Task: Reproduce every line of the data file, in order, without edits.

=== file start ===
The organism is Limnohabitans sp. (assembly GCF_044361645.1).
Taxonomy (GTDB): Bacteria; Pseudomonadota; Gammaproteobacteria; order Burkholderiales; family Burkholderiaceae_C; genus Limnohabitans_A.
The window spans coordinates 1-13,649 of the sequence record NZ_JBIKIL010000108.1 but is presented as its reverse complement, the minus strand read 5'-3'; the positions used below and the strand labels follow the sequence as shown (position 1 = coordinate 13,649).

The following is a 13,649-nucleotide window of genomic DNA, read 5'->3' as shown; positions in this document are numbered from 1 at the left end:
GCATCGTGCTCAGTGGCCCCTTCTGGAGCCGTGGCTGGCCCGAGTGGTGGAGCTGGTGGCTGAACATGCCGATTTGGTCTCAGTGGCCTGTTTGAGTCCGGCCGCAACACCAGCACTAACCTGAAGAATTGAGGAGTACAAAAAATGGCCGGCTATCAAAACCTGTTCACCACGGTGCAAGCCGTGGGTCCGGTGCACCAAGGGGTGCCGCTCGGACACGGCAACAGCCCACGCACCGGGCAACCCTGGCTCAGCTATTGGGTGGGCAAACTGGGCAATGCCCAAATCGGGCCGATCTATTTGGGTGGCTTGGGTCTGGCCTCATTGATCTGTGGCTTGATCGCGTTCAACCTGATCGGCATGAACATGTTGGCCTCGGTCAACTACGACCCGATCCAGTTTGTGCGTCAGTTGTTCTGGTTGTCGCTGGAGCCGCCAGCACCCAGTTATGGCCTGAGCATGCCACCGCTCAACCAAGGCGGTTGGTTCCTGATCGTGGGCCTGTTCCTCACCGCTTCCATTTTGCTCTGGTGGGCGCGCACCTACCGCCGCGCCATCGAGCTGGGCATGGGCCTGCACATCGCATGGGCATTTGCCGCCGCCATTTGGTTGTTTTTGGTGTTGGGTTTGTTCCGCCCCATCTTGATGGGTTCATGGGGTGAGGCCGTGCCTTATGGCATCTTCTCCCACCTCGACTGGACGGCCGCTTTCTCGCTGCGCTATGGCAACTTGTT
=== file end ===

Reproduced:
The organism is Limnohabitans sp. (assembly GCF_044361645.1).
Taxonomy (GTDB): Bacteria; Pseudomonadota; Gammaproteobacteria; order Burkholderiales; family Burkholderiaceae_C; genus Limnohabitans_A.
The window spans coordinates 1-13,649 of the sequence record NZ_JBIKIL010000108.1 but is presented as its reverse complement, the minus strand read 5'-3'; the positions used below and the strand labels follow the sequence as shown (position 1 = coordinate 13,649).

The following is a 13,649-nucleotide window of genomic DNA, read 5'->3' as shown; positions in this document are numbered from 1 at the left end:
GCATCGTGCTCAGTGGCCCCTTCTGGAGCCGTGGCTGGCCCGAGTGGTGGAGCTGGTGGCTGAACATGCCGATTTGGTCTCAGTGGCCTGTTTGAGTCCGGCCGCAACACCAGCACTAACCTGAAGAATTGAGGAGTACAAAAAATGGCCGGCTATCAAAACCTGTTCACCACGGTGCAAGCCGTGGGTCCGGTGCACCAAGGGGTGCCGCTCGGACACGGCAACAGCCCACGCACCGGGCAACCCTGGCTCAGCTATTGGGTGGGCAAACTGGGCAATGCCCAAATCGGGCCGATCTATTTGGGTGGCTTGGGTCTGGCCTCATTGATCTGTGGCTTGATCGCGTTCAACCTGATCGGCATGAACATGTTGGCCTCGGTCAACTACGACCCGATCCAGTTTGTGCGTCAGTTGTTCTGGTTGTCGCTGGAGCCGCCAGCACCCAGTTATGGCCTGAGCATGCCACCGCTCAACCAAGGCGGTTGGTTCCTGATCGTGGGCCTGTTCCTCACCGCTTCCATTTTGCTCTGGTGGGCGCGCACCTACCGCCGCGCCATCGAGCTGGGCATGGGCCTGCACATCGCATGGGCATTTGCCGCCGCCATTTGGTTGTTTTTGGTGTTGGGTTTGTTCCGCCCCATCTTGATGGGTTCATGGGGTGAGGCCGTGCCTTATGGCATCTTCTCCCACCTCGACTGGACGGCCGCTTTCTCGCTGCGCTATGGCAACTTGTT